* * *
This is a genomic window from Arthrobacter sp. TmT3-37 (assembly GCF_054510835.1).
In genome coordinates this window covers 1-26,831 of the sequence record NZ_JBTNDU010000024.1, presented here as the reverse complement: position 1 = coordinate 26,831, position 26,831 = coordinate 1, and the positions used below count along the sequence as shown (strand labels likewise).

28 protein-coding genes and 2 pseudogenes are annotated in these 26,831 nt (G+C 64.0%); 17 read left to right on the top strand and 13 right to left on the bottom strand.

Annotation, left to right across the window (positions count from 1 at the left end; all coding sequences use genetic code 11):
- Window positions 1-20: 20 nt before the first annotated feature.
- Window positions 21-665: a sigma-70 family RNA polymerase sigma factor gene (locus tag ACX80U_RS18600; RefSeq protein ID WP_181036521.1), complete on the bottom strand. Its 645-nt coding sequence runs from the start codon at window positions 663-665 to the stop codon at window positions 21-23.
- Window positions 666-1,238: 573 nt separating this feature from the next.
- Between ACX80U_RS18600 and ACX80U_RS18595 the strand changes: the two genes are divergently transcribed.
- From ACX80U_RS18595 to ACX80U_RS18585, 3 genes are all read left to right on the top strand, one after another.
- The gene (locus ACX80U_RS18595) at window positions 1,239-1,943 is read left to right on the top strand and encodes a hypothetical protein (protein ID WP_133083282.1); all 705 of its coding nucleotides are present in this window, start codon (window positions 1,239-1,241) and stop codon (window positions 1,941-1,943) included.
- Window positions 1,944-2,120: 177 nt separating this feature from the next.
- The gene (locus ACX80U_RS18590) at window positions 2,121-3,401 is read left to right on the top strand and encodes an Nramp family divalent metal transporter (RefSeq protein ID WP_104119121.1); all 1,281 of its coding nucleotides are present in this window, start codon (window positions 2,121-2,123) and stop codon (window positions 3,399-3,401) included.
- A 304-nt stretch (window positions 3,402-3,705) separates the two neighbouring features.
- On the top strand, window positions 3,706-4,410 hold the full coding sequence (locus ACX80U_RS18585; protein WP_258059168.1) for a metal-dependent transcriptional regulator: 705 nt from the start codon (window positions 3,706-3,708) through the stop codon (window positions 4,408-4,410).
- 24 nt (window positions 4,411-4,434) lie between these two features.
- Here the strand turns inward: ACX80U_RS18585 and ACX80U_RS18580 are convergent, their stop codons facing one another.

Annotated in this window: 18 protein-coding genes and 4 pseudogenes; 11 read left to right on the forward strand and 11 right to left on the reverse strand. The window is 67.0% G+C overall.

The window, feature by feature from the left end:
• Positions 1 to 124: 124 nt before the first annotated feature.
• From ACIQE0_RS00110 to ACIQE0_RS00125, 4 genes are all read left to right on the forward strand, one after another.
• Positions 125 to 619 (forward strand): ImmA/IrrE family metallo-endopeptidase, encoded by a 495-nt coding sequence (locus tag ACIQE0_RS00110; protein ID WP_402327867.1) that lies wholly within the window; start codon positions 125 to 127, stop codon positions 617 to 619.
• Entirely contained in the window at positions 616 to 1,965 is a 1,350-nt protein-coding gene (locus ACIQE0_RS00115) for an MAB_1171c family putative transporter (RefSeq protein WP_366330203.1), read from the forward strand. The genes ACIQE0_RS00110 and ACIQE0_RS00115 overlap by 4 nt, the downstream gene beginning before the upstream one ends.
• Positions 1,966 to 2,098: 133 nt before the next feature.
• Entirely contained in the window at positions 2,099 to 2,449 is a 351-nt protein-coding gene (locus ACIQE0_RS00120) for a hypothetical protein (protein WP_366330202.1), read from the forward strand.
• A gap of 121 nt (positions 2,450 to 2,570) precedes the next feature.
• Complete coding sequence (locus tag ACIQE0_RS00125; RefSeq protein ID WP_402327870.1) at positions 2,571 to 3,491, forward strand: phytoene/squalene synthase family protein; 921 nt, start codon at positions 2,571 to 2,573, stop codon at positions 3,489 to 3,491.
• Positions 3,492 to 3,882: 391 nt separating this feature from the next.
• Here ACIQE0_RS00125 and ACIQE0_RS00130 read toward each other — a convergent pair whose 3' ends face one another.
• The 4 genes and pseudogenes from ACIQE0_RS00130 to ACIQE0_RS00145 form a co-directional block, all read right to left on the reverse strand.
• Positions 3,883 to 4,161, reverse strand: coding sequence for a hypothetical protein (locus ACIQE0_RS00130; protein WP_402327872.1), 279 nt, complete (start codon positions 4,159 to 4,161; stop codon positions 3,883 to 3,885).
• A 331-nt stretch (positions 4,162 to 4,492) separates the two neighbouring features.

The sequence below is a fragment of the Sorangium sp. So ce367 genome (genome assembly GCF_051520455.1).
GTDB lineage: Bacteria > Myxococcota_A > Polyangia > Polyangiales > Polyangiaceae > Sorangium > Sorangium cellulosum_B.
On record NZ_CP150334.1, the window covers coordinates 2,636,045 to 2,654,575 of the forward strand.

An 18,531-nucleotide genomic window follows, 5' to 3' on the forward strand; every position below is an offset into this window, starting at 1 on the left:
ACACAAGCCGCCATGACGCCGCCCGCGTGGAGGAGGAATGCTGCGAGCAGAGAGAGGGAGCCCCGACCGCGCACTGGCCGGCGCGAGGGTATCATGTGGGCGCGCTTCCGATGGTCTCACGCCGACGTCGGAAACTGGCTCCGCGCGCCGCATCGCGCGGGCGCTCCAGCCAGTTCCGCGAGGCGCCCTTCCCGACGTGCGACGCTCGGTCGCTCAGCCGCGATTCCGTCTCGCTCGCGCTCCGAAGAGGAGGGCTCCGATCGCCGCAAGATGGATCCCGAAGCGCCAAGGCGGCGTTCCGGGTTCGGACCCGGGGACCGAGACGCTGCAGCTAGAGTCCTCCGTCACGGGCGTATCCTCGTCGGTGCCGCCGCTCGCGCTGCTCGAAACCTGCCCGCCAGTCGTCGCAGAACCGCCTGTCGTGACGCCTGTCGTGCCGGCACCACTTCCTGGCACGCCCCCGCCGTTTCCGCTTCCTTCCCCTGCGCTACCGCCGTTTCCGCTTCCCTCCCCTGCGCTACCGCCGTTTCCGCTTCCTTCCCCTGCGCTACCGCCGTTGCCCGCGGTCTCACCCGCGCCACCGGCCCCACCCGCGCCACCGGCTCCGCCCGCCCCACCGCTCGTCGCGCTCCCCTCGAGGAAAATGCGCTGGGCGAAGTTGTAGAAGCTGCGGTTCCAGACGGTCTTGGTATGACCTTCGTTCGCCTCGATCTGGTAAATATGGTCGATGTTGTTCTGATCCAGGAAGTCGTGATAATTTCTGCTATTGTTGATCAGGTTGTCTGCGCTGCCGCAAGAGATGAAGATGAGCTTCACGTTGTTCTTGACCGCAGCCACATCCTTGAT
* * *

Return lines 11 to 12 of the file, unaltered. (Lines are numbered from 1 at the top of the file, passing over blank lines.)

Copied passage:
- Window positions 1,944-2,120: 177 nt separating this feature from the next.
- The gene (locus ACX80U_RS18590) at window positions 2,121-3,401 is read left to right on the top strand and encodes an Nramp family divalent metal transporter (RefSeq protein ID WP_104119121.1); all 1,281 of its coding nucleotides are present in this window, start codon (window positions 2,121-2,123) and stop codon (window positions 3,399-3,401) included.